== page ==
PP19: Welcoming the efforts to incentivize greater numbers of women in police and civilians deployed and appointed to senior positions in United Nations peacekeeping operations, and efforts to review the obstacles preventing women’s recruitment and professional advancement; taking note in this regard of the Secretary-General’s System-wide Strategy on Gender Parity which tasks relevant United Nations entities, in consultation with Police-Contributing countries, to develop a separate, dedicated strategy on this matter.

Security Council Resolution 2447

Security Council Resolution 1888

Security Council Resolution 1820

Concept Note for the Open Debate on the Cooperation between the UN and Regional and Subregional Organizations, 6 December 2018

Security Council Resolution 1325

Security Council Agenda Thematic Topic: 
Women, Peace and Security
PeaceWomen Consolidated Themes: 
General Women, Peace and Security
Conflict Prevention
Peace Processes
Sexual and Gender-Based Violence
Displacement and Humanitarian Response
Human Rights
Justice, Rule of Law and Security Sector Reform

The Security Council,

Recalling its resolutions 1261 (1999) of 25 August 1999, 1265 (1999) of 17 September 1999, 1296 (2000) of 19 April 2000 and 1314 (2000) of 11 August 2000, as well as relevant statements of its President, and recalling also the statement of its President to the press on the occasion of the United Nations Day for Women’s Rights and International Peace (International Women’s Day) of 8 March 2000 (SC/6816),

Recalling also the commitments of the Beijing Declaration and Platform for Action (A/52/231) as well as those contained in the outcome document of the twenty-third Special Session of the United Nations General Assembly entitled “Women 2000: Gender Equality, Development and Peace for the Twenty-First Century” (A/S-23/10/Rev.1), in particular those concerning women and armed conflict,

Bearing in mind the purposes and principles of the Charter of the United Nations and the primary responsibility of the Security Council under the Charter for the maintenance of international peace and security,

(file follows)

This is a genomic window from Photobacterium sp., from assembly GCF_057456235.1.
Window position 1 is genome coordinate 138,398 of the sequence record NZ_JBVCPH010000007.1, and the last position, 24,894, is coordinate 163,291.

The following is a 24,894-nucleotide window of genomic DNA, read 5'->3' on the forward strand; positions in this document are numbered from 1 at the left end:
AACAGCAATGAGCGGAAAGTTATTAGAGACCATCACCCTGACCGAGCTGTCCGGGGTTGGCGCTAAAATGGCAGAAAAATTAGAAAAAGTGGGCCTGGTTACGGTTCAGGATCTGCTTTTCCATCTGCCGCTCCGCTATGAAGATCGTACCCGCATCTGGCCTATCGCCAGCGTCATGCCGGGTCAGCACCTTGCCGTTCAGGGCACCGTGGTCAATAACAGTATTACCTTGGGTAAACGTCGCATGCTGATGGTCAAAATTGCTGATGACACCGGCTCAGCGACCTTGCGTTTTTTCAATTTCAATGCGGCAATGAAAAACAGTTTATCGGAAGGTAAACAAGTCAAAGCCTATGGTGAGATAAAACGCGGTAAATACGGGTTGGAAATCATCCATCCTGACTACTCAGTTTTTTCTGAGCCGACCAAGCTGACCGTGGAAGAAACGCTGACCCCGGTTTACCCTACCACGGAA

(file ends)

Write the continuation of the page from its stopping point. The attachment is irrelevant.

Expressing concern that civilians, particularly women and children, account for the vast majority of those adversely affected by armed conflict, including as refugees and internally displaced persons, and increasingly are targeted by combatants and armed elements, and recognizing the consequent impact this has on durable peace and reconciliation,

Reaffirming the important role of women in the prevention and resolution of conflicts and in peace-building, and stressing the importance of their equal participation and full involvement in all efforts for the maintenance and promotion of peace and security, and the need to increase their role in decision-making with regard to conflict prevention and resolution,

Reaffirming also the need to implement fully international humanitarian and human rights law that protects the rights of women and girls during and after conflicts,

Emphasizing the need for all parties to ensure that mine clearance and mine awareness programmes take into account the special needs of women and girls,

Recognizing the urgent need to mainstream a gender perspective into peacekeeping operations, and in this regard noting the Windhoek Declaration and the Namibia Plan of Action on Mainstreaming a Gender Perspective in Multidimensional Peace Support Operations (S/2000/693),

Recognizing also the importance of the recommendation contained in the statement of its President to the press of 8 March 2000 for specialized training for all peacekeeping personnel on the protection, special needs and human rights of women and children in conflict situations,

Recognizing that an understanding of the impact of armed conflict on women and girls, effective institutional arrangements to guarantee their protection and full participation in the peace process can significantly contribute to the maintenance and promotion of international peace and security,

Noting the need to consolidate data on the impact of armed conflict on women and girls,

1. Urges Member States to ensure increased representation of women at all decision-making levels in national, regional and international institutions and mechanisms for the prevention, management, and resolution of conflict;

2. Encourages the Secretary-General to implement his strategic plan of action (A/49/587) calling for an increase in the participation of women at decisionmaking levels in conflict resolution and peace processes;

3. Urges the Secretary-General to appoint more women as special representatives and envoys to pursue good offices on his behalf, and in this regard calls on Member States to provide candidates to the Secretary-General, for inclusion in a regularly updated centralized roster;